Countback in Pounds and Ounces

I cook in pounds and ounces. I have a scale that weighs in both kilograms and pounds, which is useful for converting between them by multiplying the kilograms by 2.2046. But I also use a digital kitchen scale to weigh things. The digital scale is better than the analogue one: it has a sliding switch between grams and ounces, which allows you to switch between the two, without having to convert all those grams back into ounces.

But there’s an even bigger advantage of using grams over ounces: they’re interchangeable. You can buy stuff in either one or the other without needing special equipment. As I understand it, the standard way of measuring weight was using pounds and ounces until fairly recently, when metric units were introduced by international agreement. But as you go further back into history, weights were measured in different ways. If you want to know how much a slave weighed, for example, you would ask his master: “How many pounds is he?” And not just that—you’d be told his price in pounds and what he was being sold for in pounds of sugar or rice.

In fields where weights are still measured in pounds and ounces, this means that sellers are often able to charge different prices depending on which unit they’re selling in; if they want

Here’s an idea that’s been around since before we had weights and measures: you can save money on a purchase by measuring ingredients in pounds, then cooking with ounces, then converting everything to grams.

You can do this because 1 pound = 16 ounces, and 1 ounce = 28.35 grams. The formula for converting pounds to ounces is easy:

1 pound = 16 ounces * .062500 ounces per pound

The formula for converting ounces to grams is equally easy:

1 ounce = 28.35 grams * .0375 grams per ounce

So if you want to buy 1 pound of turkey or chicken breast, you will save money by buying 1/16th of a pound each time rather than getting a whole pound at once. You’ll also get some savings by buying smaller quantities of things like bacon and sausage.

The math gets more complicated when you need to convert from pounds to kilograms, but these conversions are all simple fractions.*

A description of a sausage spice blend, I learned to cook many different kinds of sausages in my career as a sausage butcher. In this blog post, I’ll describe the main spices in my blend and what they do in the average sausage recipe.

The thing we call a sausage is really just a tube of meat with some fat on the outside. You can think of it as having three parts: a cylindrical middle, stuffed with chopped meat, with fat on one side and without fat on the other; two sausages are made from the same piece of meat by wrapping it in fat one way and in lean the other.

Many sausages have a pair of ends that are not quite cylindrical, which is what gives them their shape. Some also have an off-center knot that makes them look as if they’re turning around. These are different, but you can think of them as being the same kind of stuff as the cylindrical part.

If you want to be exact, you need to know something about meat cuts. The cut used to make this particular sausage is called “chuck beef brisket.” It’s not like a steak or a ham; it’s not a single piece of meat at all but a kind of mix-and-match job, with sections from different kinds of cuts mixed up together. But we’ll get back to that later on.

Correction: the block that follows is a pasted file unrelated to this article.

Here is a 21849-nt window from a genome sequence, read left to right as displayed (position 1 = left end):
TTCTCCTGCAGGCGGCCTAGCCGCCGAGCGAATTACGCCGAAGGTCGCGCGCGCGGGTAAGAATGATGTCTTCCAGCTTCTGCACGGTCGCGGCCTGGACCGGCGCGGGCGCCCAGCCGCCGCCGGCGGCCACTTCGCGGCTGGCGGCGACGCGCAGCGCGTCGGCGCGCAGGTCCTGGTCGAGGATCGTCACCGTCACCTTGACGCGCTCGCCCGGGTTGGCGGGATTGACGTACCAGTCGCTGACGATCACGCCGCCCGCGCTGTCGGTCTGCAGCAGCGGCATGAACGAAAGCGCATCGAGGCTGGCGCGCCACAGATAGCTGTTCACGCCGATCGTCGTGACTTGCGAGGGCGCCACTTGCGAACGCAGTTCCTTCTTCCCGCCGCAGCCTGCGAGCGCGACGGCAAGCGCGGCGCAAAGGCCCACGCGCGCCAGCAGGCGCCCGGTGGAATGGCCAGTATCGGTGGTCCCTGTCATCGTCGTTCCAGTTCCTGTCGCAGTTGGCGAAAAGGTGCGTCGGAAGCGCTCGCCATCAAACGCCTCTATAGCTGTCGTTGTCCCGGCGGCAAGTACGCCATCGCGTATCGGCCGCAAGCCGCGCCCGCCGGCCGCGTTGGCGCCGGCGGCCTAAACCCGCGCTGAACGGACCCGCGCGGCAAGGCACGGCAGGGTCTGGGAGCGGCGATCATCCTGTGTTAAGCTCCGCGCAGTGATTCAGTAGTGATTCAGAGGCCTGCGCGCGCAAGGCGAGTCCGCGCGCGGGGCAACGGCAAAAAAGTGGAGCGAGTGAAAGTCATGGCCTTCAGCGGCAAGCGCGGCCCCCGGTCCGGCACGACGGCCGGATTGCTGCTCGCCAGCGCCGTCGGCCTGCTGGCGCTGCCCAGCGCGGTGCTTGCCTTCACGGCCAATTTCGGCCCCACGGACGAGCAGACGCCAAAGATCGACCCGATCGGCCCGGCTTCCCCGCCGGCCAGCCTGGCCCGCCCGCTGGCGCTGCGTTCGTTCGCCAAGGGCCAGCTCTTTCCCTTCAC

The history of the sausage is one of the great mysteries of the culinary arts. It is possible that it is named for its shape, not its flavor, which may be why we don’t even know who popularized it. Was it a butcher? A cook? Or was there a sausageman-cook combo?

We do know, however, that before the advent of refrigeration and freezing, sausages had to be consumed quickly; they contained no preservatives or other means of extending their shelf life. So perhaps the ancient sausage was in fact a forerunner of the modern charcuterie-cured meats that are sold at specialty markets.

One of the problems I find in cooking is that you can’t tell what a recipe is going to taste like before you have made it. Sometimes you have to take the chef’s word for it, and sometimes you shouldn’t. (I’ve had two meals prepared by chefs that were so bad, I couldn’t eat them.)

Sometimes there’s no substitute for taking a recipe and making up your own version. It’s no fun being told how things are supposed to be done without being allowed anywhere close to the same freedom when doing it yourself. For example, if a recipe says “sausage”, then the sausage should be cubed or ground meat, not chopped meat, and should include other ingredients besides sausage spices.

I won’t name any names, but in my experience you can almost always get more flavor from something by adding other ingredients than by just sprinkling on spices.

In medieval times the word “sausage” (or “sowage”) referred to a small bit of meat and fat that was made into a sort of sausage shape and then dried in the sun. Medieval cooks would sometimes add herbs or spices and serve them to their guests as a way of showing off, or to make up for having run out of more expensive ingredients.

The word “sausage” also came to mean any food made by stuffing a piece of meat and fat with a spice mixture, which is why it is used as a type of generic term for all such foods.

As time went on, the word became used less and less for this purpose. Eventually it was applied only to certain kinds of sausages, such as pork sausages, made from pork, fat and spices; or chicken sausages, made from chicken, fat and spices.

Our current meaning of sausage has been around for much longer than this, however. It seems not to have changed at all since the Middle Ages: it still means something that is stuffed with meat and fat. But it is used in two separate senses which are not related: first that of a piece of meat and fat that is then cooked; second that of a cooked piece of

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